Russell Martin – Catcher
2016 Stats: 535 plate appearances; .240/.329/.458; 0.733 OPS; 23 home runs; 77 RBI
2016 ALCS Playoff Stats: 18 plate appearances; .118/.167/.118; 0.284 OPS; 0 home runs; 0 RBI
2020 Stats: N/A
A year removed from joining the Toronto Blue Jays and making the All-Star team, Russell Martin had an alright season both in the batter’s box and behind the plate in 2016. His .996 fielding percentage was impressive but his 15% runners caught stealing stat was a significant step back compared to years prior. His slash line is not going to blow anyone away, but the 23 home runs were the highest of his career. Like many of his Blue Jays counterparts, he was a bit lackluster in the 2016 ALCS, contributing zero runs and zero RBI over 18 plate appearances while striking out nine times.
Martin would be traded to the Los Angeles Dodgers prior to the 2019 season and would become a free agent at the end of the year. While the right-hander did have some offers from teams across the league, the veteran was holding out for the right deal and did not sign with anyone for 2020. He is currently a free agent and has not made any indication that he is planning to retire.
Dioner Navarro – Catcher
2016 Stats (Blue Jay’s stats only): 36 plate appearances; .182/.250/.182; 0.432 OPS; 0 home runs; 3 RBI
2016 ALCS Playoff Stats: 2 plate appearances; 1.000/1.000/1.000; 2.000 OPS; 0 home runs; 0 RBI
2020 Stats: N/A
Acquired in late August of 2016, Dioner Navarro was the catching depth and the switch-hitting bat that the Blue Jays wanted on the bench for their eventual playoff run. He saw limited action in his second time around with the Jays, but his two plate appearances in the ALCS both resulted in hits, making him perfect in his limited action.
After 2016, he stepped away from baseball for a brief period of time after his wife experienced some medical issues. Navarro did spend suit up with the Long Island Ducks in the Atlantic League of Professional baseball and even signed a minor league deal with the Cleveland Indians in 2019, but was released later that season. Navarro is currently a free agent.
Darwin Barney – Second Base/Third Base/Shortstop
2016 Stats: 306 plate appearances; .269/.322/.373; .695 OPS; 4 home runs; 19 RBI
2016 ALCS Playoff Stats: 8 plate appearances; .125/.125/.125; .250 OPS; 0 home runs; 0 RBI
2020 Stats: N/A
A utility bench piece acquired in August of 2015 from the Los Angeles Dodgers, Darwin Barney was a solid player who ended up playing a significant amount of games in 2016. He would see action in 104 games spread out along third base, second base, shortstop, and a couple of trips to left field as well. His postseason stats were less impressive, as he would slash .067/.125/.067 across 16 plate appearances in the 2016 ALDS and ALCS, mustering only one hit, one walk, and three strikeouts.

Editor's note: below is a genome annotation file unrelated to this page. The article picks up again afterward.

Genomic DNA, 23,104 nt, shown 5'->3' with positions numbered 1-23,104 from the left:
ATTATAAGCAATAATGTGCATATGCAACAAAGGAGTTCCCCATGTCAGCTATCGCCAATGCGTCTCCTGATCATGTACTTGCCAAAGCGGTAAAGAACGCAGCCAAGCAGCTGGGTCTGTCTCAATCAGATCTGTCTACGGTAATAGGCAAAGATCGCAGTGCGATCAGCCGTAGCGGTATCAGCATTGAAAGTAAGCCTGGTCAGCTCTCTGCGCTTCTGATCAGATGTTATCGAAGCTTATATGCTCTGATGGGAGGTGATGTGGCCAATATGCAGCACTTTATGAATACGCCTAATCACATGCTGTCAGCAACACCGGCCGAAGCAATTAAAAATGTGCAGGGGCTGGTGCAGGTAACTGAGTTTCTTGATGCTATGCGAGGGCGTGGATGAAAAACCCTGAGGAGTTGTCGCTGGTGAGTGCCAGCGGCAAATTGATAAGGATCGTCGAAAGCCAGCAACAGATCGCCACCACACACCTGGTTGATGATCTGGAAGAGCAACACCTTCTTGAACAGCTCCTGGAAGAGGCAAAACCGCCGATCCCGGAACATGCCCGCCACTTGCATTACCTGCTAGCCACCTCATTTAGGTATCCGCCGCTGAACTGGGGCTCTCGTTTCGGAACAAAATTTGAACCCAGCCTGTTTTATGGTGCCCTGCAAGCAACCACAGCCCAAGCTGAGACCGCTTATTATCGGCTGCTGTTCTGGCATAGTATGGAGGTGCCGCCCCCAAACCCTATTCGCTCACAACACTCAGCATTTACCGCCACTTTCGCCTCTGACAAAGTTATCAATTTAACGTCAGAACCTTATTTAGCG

Barney would play one more season with the Jays after 2016 and would go on to sign a minor league contract with the Texas Rangers for the 2018 season, but would be released before the season began.
Before the start of 2020, Barney was named the manager of the Nashville Sounds, the Texas Rangers AAA affiliate at the time. It now appears that he may no longer be in that role given that the Sounds are no longer affiliated with the Rangers as well as COVID-19 shutting down the MiLB season. The team currently has no staff listed on their website but the news bulletin announcing him is still present.
He recently accepted a position to be the camp coordinator and a volunteer assistant coach for Oregon State as well as part being the Chief Baseball Advisor for the Portland Diamond Project, a group aimed at bringing an MLB team to Portland, Oregon.
Josh Donaldson – Third Baseman
2016 Stats: 700 plate appearances; .284/.404/.549; .953 OPS; 37 home runs; 99 RBI
2016 ALCS Playoff Stats: 20 plate appearances; .333/.400/.556; .956 OPS; 1 home run; 2 RBI
2020 Stats: 102 plate appearances; .222/.373/.469; .842 OPS; 6 home runs; 11 RBI
It was in late November 2014 when the ‘Bringer of Rain’ made a splashdown in Toronto. The Toronto Blue Jays made a monster trade, sending four players to the Oakland Athletics in exchange for the third baseman Josh Donaldson. Donaldson would have an immediate impact on the roster, winning the 2015 A.L. MVP award in his first season with the Blue Jays and cruising to two straight All-Star appearances. You probably remember Donaldson’s heroics in the 2016 ALDS rather than his stats in the ALCS, as he slid home to beat the tag and send the Texas Rangers home in just three games. The ALCS would still be kind to Donaldson, in that he was one of the only Blue Jays players to hit a home run and have a solid slash line against a dangerous Cleveland Indians rotation.
Nearing free agency at the end of the 2018 season, the Blue Jays would ship Donaldson to the Cleveland Indians at the trade deadline for prospect Julian Merryweather. He would play for the Atlanta Braves in the 2019 season before signing a four-year deal worth $92 million (with a fifth-year option) with the Minnesota Twins just before the 2020 campaign. The 2021 season will be his second year into that deal.